If you're a LAMP user, then this vi mapping might help you out ;^)

  :imap ~P $GLOBALS['HTTP_POST_VARS']['']<Esc>hi 

...and I believe I have addressed most of your points in my previous
posting on the subject.  Forgive me if you've already read it, or if it
doesn't explain my position fully.


To address your points:
 a) Yes, please.  Add and E_NOTICE or E_WARNING if any predefined array is
assigned to.  A more radical approach would be to do away with $_GET, and
use _GET instead (a global constant.  see my post earlier today).

 b) There is a very good reason to mix the two.  We have a site/project
with at least 2000 scripts/files/directories.  Some parts are old and
stable.  They use HTTP_*_VARS.  In our newer code, we'd like to use $_GET
and friends, but there's no guarantee that we aren't depending on
changing $_GET or $HTTP_GET_VARS (for certain library functions, paging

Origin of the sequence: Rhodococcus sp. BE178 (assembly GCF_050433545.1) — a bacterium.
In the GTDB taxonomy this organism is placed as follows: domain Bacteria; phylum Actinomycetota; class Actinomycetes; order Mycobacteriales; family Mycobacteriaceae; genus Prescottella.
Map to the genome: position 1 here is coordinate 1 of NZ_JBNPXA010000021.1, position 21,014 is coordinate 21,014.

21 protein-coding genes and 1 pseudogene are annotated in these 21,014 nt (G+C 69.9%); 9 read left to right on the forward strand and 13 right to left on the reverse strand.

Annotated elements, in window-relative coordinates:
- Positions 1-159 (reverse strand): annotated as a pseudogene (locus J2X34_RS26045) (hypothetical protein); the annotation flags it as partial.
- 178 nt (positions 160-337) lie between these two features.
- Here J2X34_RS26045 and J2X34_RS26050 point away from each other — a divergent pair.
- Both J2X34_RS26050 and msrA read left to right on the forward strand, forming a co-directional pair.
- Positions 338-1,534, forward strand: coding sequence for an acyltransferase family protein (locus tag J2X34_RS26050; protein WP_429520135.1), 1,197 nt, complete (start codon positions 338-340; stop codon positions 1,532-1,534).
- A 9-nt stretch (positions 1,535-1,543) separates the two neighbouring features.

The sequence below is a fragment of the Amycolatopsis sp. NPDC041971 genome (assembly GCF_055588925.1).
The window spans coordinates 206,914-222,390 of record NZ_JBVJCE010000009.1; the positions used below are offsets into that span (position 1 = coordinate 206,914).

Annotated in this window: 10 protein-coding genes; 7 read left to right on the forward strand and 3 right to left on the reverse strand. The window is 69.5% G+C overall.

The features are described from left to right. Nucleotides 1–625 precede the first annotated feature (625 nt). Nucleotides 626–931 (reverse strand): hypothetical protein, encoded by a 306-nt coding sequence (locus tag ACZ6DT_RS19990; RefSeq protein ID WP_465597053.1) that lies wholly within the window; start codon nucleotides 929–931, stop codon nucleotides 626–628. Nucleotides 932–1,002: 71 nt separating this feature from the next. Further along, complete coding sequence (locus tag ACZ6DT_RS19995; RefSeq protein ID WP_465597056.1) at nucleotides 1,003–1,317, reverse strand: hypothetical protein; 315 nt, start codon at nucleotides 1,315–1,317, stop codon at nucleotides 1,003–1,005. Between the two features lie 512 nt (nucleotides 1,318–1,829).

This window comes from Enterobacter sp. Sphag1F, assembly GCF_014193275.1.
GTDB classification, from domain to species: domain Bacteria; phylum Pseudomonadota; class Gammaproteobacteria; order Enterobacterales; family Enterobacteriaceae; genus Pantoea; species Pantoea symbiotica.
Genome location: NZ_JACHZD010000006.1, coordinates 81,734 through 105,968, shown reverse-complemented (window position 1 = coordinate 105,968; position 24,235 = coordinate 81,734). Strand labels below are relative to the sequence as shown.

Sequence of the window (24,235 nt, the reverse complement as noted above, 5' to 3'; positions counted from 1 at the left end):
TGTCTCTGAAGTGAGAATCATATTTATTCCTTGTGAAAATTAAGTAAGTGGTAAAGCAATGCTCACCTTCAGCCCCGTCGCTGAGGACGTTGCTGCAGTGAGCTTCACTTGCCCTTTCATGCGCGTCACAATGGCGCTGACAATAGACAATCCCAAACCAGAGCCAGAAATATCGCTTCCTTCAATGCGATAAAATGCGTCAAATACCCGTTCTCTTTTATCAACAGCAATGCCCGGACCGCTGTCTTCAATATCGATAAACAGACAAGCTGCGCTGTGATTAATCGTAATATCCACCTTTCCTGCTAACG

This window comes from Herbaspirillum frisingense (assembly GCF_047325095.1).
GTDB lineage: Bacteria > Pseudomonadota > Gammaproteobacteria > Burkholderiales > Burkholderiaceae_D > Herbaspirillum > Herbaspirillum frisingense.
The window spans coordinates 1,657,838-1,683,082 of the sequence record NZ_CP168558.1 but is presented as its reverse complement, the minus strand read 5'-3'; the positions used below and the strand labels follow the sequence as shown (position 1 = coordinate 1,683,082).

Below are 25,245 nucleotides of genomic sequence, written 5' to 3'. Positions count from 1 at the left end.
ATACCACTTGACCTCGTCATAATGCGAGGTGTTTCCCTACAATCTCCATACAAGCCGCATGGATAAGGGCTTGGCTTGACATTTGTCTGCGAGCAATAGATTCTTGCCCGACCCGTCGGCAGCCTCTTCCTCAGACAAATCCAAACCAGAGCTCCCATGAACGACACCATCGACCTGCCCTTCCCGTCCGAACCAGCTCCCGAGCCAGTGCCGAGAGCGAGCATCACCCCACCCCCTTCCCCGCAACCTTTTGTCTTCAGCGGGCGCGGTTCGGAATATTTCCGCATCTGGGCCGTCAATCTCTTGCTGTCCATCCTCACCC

functions, sorting functions, etc).

 c) Therein lies the problem.  I gave some thought to it and responded in
my previous message (at the URL above), but my current opinion is that
the best way to handle it is to treat all predefined variable arrays as
constants, since changing all of them is officially frowned upon. :^)

 d) Vi is you friend.  ;^)

Thanks for your response, it's interesting to hear other people's
opinions on the matter.


On Thu, 24 Jan 2002 17:45:34 -0600, Mike Eheler wrote:
> I disagree based simply on two points:
> a) Ideally, the $HTTP_POST/GET and $_POST/$_GET vars should be treated
> as "read only".
> b) There is no good reason to mix the two. Consistancy is the ideal. If
> you are working on an existing project, and you have the implied need to
> assign values to keys to request variables, then continue to use
> $HTTP_GET_VARS. There is no reason to *not* use $_GET/POST if you're
> working on a new project, and even less of a reason to MIX
> c) What would you expect to happen if you altered a request variable
> that was stuffed in $_REQUEST?
> d) $GLOBALS['HTTP_POST_VARS']['my_form_var'] is waaaaaaay too long. When
> I code, I want to complete it as quickly as I can, while maintaining
> quality. Things get too complex when I have to use 40 characters just to
> access a single variable.

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